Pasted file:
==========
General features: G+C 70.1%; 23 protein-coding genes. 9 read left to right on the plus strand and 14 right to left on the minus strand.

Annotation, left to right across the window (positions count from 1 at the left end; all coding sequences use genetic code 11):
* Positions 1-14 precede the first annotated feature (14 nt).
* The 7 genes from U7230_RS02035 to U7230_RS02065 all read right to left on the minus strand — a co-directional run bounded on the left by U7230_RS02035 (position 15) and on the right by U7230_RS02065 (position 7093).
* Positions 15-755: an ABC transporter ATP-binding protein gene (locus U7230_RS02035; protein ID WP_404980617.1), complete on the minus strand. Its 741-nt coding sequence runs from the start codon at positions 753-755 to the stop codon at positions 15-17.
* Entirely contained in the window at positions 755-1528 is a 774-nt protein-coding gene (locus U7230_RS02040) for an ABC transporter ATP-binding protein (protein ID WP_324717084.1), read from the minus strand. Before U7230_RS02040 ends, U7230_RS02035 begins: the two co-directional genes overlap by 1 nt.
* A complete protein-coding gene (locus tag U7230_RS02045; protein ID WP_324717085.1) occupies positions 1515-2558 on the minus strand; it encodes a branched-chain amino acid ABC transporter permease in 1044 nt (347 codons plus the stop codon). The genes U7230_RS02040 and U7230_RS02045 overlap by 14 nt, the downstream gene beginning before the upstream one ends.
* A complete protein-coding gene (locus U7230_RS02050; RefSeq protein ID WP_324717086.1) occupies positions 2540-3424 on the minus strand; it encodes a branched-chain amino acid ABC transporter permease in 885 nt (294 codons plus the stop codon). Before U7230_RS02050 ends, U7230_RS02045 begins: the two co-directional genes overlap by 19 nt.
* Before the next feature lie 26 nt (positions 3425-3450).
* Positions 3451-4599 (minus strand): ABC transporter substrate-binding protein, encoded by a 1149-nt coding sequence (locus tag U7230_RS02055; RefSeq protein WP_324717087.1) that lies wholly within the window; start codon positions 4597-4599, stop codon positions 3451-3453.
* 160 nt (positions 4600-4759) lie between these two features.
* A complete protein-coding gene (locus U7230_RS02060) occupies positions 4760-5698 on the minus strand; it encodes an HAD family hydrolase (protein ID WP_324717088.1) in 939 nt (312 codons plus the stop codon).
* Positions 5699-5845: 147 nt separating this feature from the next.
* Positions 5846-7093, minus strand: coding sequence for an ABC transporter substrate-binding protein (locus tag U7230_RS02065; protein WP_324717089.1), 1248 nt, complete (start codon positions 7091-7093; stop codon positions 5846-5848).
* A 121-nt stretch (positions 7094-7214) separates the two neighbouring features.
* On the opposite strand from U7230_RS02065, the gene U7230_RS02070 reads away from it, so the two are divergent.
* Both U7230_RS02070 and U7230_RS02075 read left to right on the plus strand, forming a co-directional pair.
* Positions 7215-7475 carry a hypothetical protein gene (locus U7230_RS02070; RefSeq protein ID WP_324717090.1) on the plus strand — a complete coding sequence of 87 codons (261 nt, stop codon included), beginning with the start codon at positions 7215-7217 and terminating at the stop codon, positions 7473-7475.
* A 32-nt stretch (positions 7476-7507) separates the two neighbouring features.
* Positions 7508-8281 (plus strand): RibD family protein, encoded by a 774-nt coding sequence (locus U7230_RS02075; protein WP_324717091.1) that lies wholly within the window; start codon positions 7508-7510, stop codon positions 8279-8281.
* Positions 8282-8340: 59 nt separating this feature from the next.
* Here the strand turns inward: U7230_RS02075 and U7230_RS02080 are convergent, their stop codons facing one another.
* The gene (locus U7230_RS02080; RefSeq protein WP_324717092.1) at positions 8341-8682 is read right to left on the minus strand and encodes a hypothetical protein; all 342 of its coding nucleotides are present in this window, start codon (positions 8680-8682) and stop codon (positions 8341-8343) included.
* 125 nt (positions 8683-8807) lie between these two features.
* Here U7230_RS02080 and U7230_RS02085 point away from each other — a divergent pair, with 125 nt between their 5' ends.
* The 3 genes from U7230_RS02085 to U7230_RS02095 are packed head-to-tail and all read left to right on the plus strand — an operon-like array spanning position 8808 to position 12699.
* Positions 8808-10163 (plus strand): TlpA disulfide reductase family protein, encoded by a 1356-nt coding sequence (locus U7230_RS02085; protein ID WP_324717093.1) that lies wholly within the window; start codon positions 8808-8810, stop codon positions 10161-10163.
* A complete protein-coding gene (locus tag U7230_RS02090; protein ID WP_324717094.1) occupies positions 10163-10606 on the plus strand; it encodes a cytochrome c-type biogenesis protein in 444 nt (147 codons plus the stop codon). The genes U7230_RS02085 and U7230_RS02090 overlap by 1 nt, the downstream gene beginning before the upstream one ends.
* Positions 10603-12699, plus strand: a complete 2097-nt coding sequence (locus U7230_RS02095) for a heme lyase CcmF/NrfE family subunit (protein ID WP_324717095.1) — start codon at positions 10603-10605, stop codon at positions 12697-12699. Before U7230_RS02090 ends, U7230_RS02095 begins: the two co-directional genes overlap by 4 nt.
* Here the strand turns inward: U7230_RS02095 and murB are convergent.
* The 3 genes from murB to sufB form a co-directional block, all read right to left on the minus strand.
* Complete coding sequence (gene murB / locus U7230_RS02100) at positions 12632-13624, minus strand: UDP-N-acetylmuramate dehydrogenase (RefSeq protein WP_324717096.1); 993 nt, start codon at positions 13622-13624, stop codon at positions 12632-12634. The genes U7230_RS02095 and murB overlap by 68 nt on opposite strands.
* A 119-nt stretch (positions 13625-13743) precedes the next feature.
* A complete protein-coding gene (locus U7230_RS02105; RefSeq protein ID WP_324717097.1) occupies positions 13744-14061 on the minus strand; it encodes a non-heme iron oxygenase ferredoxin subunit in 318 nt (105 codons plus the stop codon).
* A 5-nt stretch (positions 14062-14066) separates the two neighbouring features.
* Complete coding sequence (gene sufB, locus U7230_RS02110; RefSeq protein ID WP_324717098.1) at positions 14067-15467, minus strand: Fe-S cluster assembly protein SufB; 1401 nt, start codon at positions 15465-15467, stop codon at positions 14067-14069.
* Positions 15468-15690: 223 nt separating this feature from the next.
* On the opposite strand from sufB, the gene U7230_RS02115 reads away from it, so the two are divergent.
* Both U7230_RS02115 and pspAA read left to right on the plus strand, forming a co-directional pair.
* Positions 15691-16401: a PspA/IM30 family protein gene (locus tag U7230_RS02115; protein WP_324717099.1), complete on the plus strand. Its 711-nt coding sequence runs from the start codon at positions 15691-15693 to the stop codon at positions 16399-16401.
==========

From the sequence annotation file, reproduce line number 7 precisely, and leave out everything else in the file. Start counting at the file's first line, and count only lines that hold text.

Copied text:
* A complete protein-coding gene (locus tag U7230_RS02045; protein ID WP_324717085.1) occupies positions 1515-2558 on the minus strand; it encodes a branched-chain amino acid ABC transporter permease in 1044 nt (347 codons plus the stop codon). The genes U7230_RS02040 and U7230_RS02045 overlap by 14 nt, the downstream gene beginning before the upstream one ends.